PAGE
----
I have no delusions about where I am in the greater schemes of the writing professional ranks. I’m a complete nobody. Why listen to me? The only thing I’ve tried to do is study how people who I do consider successful have handled their careers and model myself after them (and learn from their mistakes as best I can).
Look, people have the right to sell or give away their stories as they please. No one is infringing on that right. Keep banging your head into a wall, it’s no concern to me. But if you come to me asking what’s the best way for you to climb the ladder of publishing success, I’d say publish well, don’t just publish. Be seen in the right company. Your resume is a reflection of you. I don’t write that many stories and can’t afford to just give them away any old place. You don’t have to be in such a rush to be published that you settle for anywhere. There are worse things in the world than being unpublished. And, frankly, I’d rather be unpublished than published poorly.
I’m an active member of the Horror Writer Association. Still a nobody, it only means that I’ve made at least three professional sales. Bob Weinberg gives this bit of advice to HWA members:
1) If you ask for advice in writing, look carefully at who is giving you advice — i.e. if you are an affiliate member, don’t take advice from affiliate members.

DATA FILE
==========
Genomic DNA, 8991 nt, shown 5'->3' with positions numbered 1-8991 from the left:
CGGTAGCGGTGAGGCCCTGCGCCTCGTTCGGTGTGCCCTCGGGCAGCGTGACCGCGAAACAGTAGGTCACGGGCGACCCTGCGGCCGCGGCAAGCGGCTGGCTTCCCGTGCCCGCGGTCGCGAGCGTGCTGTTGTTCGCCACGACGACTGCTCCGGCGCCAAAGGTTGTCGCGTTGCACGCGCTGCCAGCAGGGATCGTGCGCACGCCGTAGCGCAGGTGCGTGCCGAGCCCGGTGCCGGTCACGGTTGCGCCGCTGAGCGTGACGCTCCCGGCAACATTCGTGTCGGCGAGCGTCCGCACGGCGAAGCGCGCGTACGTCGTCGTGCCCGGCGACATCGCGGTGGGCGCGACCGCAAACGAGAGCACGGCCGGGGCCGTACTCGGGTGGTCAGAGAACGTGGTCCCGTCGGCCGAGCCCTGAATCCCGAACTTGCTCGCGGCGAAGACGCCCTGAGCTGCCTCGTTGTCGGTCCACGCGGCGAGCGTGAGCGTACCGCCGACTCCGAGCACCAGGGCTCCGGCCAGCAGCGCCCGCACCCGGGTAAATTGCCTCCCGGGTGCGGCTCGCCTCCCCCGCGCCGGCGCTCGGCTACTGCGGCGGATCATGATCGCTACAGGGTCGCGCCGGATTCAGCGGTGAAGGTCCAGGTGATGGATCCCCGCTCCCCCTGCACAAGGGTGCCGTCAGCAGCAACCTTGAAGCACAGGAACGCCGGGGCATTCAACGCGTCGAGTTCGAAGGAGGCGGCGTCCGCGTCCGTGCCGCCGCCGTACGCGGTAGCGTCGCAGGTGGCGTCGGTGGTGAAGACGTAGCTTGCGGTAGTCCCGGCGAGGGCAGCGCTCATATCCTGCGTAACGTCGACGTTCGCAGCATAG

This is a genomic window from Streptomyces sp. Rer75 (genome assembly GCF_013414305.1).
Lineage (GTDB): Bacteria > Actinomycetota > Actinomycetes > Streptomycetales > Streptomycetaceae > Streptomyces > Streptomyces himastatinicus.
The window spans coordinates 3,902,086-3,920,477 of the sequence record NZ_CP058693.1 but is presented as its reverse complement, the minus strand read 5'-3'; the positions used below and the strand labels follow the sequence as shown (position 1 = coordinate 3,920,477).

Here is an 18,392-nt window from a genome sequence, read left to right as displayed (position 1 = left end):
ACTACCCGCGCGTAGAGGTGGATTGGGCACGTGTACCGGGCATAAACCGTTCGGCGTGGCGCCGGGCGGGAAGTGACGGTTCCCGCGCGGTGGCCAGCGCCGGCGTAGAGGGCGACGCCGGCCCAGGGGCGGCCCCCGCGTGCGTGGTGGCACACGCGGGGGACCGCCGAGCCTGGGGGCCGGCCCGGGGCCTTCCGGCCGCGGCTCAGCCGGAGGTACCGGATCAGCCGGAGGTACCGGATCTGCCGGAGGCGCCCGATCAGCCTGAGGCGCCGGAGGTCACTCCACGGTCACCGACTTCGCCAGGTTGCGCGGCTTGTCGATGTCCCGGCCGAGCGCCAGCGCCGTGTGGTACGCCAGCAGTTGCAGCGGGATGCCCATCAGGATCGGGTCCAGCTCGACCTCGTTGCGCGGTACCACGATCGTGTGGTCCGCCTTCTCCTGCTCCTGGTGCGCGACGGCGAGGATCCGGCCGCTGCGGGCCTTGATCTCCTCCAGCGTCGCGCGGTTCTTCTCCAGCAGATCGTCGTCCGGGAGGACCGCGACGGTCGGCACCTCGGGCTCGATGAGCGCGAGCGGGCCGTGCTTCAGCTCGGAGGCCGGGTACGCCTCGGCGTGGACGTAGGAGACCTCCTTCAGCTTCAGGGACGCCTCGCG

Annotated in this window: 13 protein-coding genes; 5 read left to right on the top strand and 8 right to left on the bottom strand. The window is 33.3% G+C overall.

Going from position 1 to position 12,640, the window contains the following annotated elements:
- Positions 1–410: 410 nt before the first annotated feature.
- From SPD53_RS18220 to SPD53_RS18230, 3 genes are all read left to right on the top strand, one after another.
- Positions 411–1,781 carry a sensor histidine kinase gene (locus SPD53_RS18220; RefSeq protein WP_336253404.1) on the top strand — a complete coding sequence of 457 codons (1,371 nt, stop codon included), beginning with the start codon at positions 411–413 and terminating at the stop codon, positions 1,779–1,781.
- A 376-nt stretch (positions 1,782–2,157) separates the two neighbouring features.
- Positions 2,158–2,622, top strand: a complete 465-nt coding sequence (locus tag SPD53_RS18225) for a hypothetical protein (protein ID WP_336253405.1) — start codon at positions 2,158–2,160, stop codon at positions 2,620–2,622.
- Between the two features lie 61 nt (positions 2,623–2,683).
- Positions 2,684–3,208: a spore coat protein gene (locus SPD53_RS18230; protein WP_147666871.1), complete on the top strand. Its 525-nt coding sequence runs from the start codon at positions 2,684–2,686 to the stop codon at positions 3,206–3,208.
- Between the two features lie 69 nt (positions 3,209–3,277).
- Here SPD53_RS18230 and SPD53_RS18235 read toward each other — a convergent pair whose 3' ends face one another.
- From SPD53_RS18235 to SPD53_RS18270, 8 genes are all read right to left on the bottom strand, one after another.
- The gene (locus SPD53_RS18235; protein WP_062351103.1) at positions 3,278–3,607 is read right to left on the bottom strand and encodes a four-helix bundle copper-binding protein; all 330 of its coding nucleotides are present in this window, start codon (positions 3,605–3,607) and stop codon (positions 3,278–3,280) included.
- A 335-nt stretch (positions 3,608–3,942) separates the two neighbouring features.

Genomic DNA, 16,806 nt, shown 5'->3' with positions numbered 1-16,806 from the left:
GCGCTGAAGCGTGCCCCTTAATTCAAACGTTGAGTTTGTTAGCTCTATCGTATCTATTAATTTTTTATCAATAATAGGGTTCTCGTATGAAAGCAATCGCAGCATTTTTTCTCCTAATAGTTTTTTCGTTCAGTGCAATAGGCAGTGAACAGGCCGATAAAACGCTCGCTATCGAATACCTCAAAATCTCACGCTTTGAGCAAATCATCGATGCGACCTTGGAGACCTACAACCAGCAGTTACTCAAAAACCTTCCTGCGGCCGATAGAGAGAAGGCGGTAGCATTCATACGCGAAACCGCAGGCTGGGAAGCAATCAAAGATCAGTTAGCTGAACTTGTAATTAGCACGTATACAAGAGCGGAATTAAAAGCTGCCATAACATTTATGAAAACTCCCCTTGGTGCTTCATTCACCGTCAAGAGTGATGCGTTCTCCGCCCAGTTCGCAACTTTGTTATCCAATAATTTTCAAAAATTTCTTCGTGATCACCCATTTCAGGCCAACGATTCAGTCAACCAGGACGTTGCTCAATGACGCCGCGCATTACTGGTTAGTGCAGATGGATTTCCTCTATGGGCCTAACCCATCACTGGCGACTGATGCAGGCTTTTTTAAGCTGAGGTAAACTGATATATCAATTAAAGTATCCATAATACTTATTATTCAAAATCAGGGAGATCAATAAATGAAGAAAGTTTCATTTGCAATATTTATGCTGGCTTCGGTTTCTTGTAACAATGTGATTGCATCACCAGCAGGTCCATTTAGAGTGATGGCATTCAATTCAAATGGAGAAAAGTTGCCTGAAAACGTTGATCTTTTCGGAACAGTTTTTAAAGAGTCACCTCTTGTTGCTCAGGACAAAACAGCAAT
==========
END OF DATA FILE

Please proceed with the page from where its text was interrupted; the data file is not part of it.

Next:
If the sink in your kitchen breaks, you hire a plumber to fix it. You don’t ask your neighbor how to fix it. If you do, you’ll most likely have water all over your floor. Sure, maybe once in years it will turn out that the neighbor knows something about plumbing, but not often. The same is true for writing. If you are not selling stuff, don’t ask for advice how to sell stories from someone who has not sold anything either. Sure, they might be able to write pages and pages of advice how to improve your writing, but if they can’t sell their own work, don’t count on them selling yours. Too often, the people giving the most advice are those who are least qualified to do so.
2. If you want to write a story for an anthology that pays $25 per story, or only pays in royalties, that’s okay. But realize that you are wasting your time because such books will not make your reputation, will not add to your reputation, and will definitely not help your career in any way. If you are an affiliate, you definitely should not be spending any of your time writing for such markets.
simply put, your time is valuable. As a writer, you need to concentrate on writing fiction for the markets that pay well. If you spend most of your time writing for the markets that pay next to nothing (or nothing) you are wasting valuable time you should be writing (or rewriting) stories for the better paying markets.
3. your reputation as a writer depends entirely on what you write. It does not depend on who else is in an anthology.
4. if you are writing and writing and not selling anything, the market is not wrong, the editors are not all wrong. You need to change what you are writing. Good writing sells. Bad writing does not. Simple but true.
There are worse fates that being unpublished. I’d rather have no stories out there than bad ones or good ones buried where no one will see them. Simple but true.
If you want to make sure that I see your comment or just want to stop by and say “hi”, feel free to stop by my message board. We always welcome new voices to the conversation.